She tells Michael, "I always said that when I became famous that whatever the press said that I would live my life the way I wanted to live my life, and not let them dictate how I had to live [it] and having to keep my nose clean the whole way through. I wasn't going to be like that. Even if it means my career forfeits, I still want to live my life as a person, and not just as a singer."

She continues, "[Singing] does mean the world to me, I love singing, but there are so many things I still want to do. I want to travel, I want to meet loads of people and I don't want fame to dictate how I live."

Michael then asks Charlotte about her wealth. He says he has heard stories that she is worth £15 million.

Charlotte laughs, "Oh no, that's just paper money! It's all in a trust fund."

She continues, "Even when I reach 21, I want to keep it in a trust fund so if I had a boyfriend and I wanted to give my boyfriend a million quid, the trust wouldn't let me. I would have to justify why I want to do that and how it would be beneficial for me so there's always someone who's looking after it so I don't screw it up."

And if she had the money now, what would she spend it on? "Lots and lots of clothes, make up and shoes!"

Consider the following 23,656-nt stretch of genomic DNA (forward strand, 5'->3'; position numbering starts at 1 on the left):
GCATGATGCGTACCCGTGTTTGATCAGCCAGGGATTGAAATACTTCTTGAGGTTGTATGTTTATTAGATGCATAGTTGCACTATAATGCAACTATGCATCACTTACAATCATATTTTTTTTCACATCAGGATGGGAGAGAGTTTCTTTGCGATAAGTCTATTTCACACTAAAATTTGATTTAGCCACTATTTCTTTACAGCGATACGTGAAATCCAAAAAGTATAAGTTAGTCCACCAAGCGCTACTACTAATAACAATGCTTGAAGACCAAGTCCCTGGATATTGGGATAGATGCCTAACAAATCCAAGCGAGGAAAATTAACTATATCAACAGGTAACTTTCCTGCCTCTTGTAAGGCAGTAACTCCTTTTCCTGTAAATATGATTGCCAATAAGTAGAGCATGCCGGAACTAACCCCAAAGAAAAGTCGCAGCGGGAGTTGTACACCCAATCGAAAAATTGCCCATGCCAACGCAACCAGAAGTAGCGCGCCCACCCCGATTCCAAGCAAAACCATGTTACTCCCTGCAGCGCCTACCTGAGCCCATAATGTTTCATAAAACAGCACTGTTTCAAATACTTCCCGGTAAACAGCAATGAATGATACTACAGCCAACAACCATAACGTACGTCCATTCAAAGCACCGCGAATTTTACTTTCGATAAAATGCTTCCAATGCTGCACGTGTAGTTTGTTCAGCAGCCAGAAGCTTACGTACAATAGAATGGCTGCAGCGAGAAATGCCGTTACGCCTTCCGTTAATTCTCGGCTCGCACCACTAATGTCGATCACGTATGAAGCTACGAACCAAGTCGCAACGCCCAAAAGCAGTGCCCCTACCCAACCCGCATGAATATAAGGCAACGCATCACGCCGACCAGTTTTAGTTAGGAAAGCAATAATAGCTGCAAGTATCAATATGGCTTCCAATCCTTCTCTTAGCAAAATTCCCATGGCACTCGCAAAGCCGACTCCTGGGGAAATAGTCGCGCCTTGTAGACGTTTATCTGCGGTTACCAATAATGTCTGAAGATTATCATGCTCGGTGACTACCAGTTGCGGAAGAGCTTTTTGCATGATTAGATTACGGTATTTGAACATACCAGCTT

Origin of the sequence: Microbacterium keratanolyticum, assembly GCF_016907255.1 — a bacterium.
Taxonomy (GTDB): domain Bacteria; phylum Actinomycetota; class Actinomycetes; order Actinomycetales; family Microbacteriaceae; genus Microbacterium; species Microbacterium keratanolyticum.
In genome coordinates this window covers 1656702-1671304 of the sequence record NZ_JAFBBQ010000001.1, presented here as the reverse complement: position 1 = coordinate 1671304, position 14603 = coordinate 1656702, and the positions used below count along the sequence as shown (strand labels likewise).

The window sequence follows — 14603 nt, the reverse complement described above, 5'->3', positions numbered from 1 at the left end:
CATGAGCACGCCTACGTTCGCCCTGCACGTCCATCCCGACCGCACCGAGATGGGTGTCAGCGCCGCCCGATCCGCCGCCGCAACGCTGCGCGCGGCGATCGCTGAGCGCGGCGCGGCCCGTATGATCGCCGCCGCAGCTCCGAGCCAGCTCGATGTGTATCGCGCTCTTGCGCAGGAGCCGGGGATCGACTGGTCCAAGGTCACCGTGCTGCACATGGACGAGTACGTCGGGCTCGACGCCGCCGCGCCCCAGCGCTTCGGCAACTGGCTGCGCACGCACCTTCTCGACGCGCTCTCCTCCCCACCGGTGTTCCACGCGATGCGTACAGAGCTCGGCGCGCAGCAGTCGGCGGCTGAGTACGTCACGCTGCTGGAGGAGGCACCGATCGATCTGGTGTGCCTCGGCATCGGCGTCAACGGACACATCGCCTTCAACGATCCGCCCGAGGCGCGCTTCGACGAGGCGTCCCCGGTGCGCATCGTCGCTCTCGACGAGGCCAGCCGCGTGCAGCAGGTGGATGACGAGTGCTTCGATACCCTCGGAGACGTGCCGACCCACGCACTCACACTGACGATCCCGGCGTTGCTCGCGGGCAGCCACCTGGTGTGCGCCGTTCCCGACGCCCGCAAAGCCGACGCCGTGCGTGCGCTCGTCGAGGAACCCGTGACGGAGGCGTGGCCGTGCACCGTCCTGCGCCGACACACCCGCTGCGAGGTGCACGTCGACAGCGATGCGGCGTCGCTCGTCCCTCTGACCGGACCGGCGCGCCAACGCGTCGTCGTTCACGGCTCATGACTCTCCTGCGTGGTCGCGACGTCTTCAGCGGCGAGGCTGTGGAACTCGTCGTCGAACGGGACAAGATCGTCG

Charlotte then tells Michael how the rumours about her buying her boyfriend a £40,000 car are untrue. She says, "It's a lie. I don't get my money until I'm 21. My mum doesn't approve of this boy and so she's going to let me buy a £40,000 car? I don't think so! It's his father's car and it's been sitting outside his house for eight years."

Michael then asks Charlotte if she gets more privacy when she is working in the USA. The singer replies, "The American press report news rather than gossip - you only have the National Enquirer or things like that. There's more privacy, because there are 250 million people and not many people recognise you. But in Cardiff where there's 250,000 people, everybody recognises me. I have quite a lot of privacy in America."